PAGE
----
So I went to pick A. and K. up for the nutrition class and dinner but when I got there I discovered that A. had already left and K. was definitely not going. K. had visitors: a couple, their two-month old baby (an absolutely adorable little girl) and an elderly man who I think was somehow related to the couple. K. immediately welcomed me in and insisted I join them for dinner. Well the smell of coconut and spices was so good I couldn’t say no. The male visitor, I’ll call him D., had been in the U.S. for ten years (he’s also Burmese) and could speak English pretty fluently. He explained that K. had made a traditional Burmese dish for dinner: coconut soup that you pour over noodles. It was fantastic.

So upon realizing that I was sitting with someone who could speak both English and Burmese, and seemed eager to talk, I realized this was my chance. I could actually ask all of the questions I have wanted to, but couldn’t. I learned so much in a simple two hours.

First a little background on D., he’s pretty amazing. He told me that he married his wife in 1987. In 1988 when the first Burma violence began, she left for a Thailand refugee camp and he stayed behind to fight against the government. He wasn’t reunited with her until 2003; she had waited for him, most of the time not knowing if she’d ever see him again. Wow. He has some physical scarring and is missing both arms below the elbow. From what he told me, I got the impression these are wounds from the war. In a conversation we had about children (yes, he and all the Burmese folks I’ve met are pretty much in shock that at 30 I don’t have any) he told me that he was glad to finally have a child. He feels that by having a child she will be able to fight for his and her country after he is gone. He kept stressing how important that is: to have his children continue the fight for freedom in Burma. He said that he cannot be happy until the war in Burma is over.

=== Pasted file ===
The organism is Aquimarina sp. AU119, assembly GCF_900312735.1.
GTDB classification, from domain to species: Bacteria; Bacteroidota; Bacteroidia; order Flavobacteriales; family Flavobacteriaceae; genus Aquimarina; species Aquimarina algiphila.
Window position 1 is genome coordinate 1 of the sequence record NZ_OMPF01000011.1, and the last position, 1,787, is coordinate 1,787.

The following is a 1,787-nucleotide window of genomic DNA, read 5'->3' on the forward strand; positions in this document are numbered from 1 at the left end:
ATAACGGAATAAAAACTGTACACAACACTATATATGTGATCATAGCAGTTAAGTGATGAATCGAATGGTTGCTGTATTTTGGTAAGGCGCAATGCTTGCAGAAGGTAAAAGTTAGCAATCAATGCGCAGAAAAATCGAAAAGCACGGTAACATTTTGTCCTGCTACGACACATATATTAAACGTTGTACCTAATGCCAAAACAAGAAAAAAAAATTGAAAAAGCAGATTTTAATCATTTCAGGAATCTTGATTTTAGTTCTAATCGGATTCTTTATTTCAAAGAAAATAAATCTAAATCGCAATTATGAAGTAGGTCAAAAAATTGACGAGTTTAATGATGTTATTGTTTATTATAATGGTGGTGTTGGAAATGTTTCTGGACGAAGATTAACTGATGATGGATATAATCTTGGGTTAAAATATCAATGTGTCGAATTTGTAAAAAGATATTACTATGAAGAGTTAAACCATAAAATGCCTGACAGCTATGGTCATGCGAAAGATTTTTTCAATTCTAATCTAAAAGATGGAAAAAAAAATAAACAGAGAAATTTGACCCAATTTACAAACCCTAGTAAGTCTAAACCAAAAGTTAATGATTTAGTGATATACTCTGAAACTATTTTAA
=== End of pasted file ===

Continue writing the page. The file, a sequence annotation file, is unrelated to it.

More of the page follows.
So, he translated a conversation between myself and K., and it felt great. For the first time I felt like I really communicated with her, really got to ask her my questions and answer hers. I felt like we bonded.

Information I’ve discovered:

In Burmese culture it is not acceptable for K. to tell me what she needs when I ask her if she needs clothing or things for the house. D. couldn’t quite explain it, but I’m assuming it has to do with pride and taking charity. However, if she tells D. and he tells me, that’s okay. I could then bring things to her as presents. What does she need? a blanket. That’s what she asked for– a blanket. My heart literally broke. They are also clearly in need of warm clothing, jackets, etc… This I can help with; I’ve already started to go through my closets.

Bigger news: K. is expecting! She just found out and seems partially worried, partially excited. She said that when she arrived in the U.S. she had asked her case worker for birth control, but never received any. So this baby was not exactly planned. And she hasn’t yet been enrolled in Medicaid, so she’s concerned about seeing the doctor. She does have a doctor’s appointment on Tuesday. I’ve already e-mailed the case worker to ensure she’s getting the prenatal care she needs.

But K. confided in me that she’s not exactly pleased with her case worker. The details as to why make me concerned, but because she asked for my confidence I don’t feel comfortable discussing them here. I’m not sure what I’m going to do with this information, but I’m glad I’m aware of it.

After we got through all this, the doorbell rang and about ten other people, poured into the apartment. The network of Burmese families is really strong and I’m sure provides such greatly needed support on all levels. I said my goodbyes and asked D. how to say “thank you very much for dinner” in Burmese. They all laughed at my terrible attempt, but it felt great to see K. smile. It felt great to start figuring things out.